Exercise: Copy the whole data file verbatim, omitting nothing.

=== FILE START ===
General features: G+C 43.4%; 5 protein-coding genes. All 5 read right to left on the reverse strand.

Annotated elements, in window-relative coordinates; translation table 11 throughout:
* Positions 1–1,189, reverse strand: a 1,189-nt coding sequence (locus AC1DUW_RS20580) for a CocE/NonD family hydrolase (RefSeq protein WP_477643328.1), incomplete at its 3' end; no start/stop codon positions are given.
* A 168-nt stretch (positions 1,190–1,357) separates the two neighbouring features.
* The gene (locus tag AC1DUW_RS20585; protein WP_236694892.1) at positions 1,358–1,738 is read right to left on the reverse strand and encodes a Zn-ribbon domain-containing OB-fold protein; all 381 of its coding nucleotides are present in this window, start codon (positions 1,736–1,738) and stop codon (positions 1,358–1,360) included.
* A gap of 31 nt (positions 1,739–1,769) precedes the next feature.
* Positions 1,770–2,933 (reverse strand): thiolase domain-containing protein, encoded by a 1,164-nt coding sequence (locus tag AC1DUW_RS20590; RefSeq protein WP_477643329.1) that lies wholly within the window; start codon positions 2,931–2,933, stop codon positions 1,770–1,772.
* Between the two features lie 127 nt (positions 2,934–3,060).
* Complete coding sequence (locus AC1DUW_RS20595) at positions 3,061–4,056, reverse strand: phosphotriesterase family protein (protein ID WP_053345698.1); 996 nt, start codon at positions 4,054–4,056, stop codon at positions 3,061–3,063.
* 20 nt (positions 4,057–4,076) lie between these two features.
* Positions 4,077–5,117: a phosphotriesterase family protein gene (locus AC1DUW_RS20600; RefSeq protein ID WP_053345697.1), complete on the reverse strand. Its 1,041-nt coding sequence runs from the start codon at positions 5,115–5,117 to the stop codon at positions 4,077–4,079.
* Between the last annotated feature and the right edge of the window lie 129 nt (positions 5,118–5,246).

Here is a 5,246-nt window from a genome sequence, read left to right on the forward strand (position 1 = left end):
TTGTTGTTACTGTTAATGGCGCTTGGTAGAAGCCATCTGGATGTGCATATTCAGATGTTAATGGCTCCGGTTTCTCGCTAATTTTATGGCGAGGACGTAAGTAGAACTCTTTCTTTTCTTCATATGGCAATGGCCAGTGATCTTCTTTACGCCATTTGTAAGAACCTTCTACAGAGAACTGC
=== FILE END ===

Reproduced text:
General features: G+C 43.4%; 5 protein-coding genes. All 5 read right to left on the reverse strand.

Annotated elements, in window-relative coordinates; translation table 11 throughout:
* Positions 1–1,189, reverse strand: a 1,189-nt coding sequence (locus AC1DUW_RS20580) for a CocE/NonD family hydrolase (RefSeq protein WP_477643328.1), incomplete at its 3' end; no start/stop codon positions are given.
* A 168-nt stretch (positions 1,190–1,357) separates the two neighbouring features.
* The gene (locus tag AC1DUW_RS20585; protein WP_236694892.1) at positions 1,358–1,738 is read right to left on the reverse strand and encodes a Zn-ribbon domain-containing OB-fold protein; all 381 of its coding nucleotides are present in this window, start codon (positions 1,736–1,738) and stop codon (positions 1,358–1,360) included.
* A gap of 31 nt (positions 1,739–1,769) precedes the next feature.
* Positions 1,770–2,933 (reverse strand): thiolase domain-containing protein, encoded by a 1,164-nt coding sequence (locus tag AC1DUW_RS20590; RefSeq protein WP_477643329.1) that lies wholly within the window; start codon positions 2,931–2,933, stop codon positions 1,770–1,772.
* Between the two features lie 127 nt (positions 2,934–3,060).
* Complete coding sequence (locus AC1DUW_RS20595) at positions 3,061–4,056, reverse strand: phosphotriesterase family protein (protein ID WP_053345698.1); 996 nt, start codon at positions 4,054–4,056, stop codon at positions 3,061–3,063.
* 20 nt (positions 4,057–4,076) lie between these two features.
* Positions 4,077–5,117: a phosphotriesterase family protein gene (locus AC1DUW_RS20600; RefSeq protein ID WP_053345697.1), complete on the reverse strand. Its 1,041-nt coding sequence runs from the start codon at positions 5,115–5,117 to the stop codon at positions 4,077–4,079.
* Between the last annotated feature and the right edge of the window lie 129 nt (positions 5,118–5,246).

Here is a 5,246-nt window from a genome sequence, read left to right on the forward strand (position 1 = left end):
TTGTTGTTACTGTTAATGGCGCTTGGTAGAAGCCATCTGGATGTGCATATTCAGATGTTAATGGCTCCGGTTTCTCGCTAATTTTATGGCGAGGACGTAAGTAGAACTCTTTCTTTTCTTCATATGGCAATGGCCAGTGATCTTCTTTACGCCATTTGTAAGAACCTTCTACAGAGAACTGC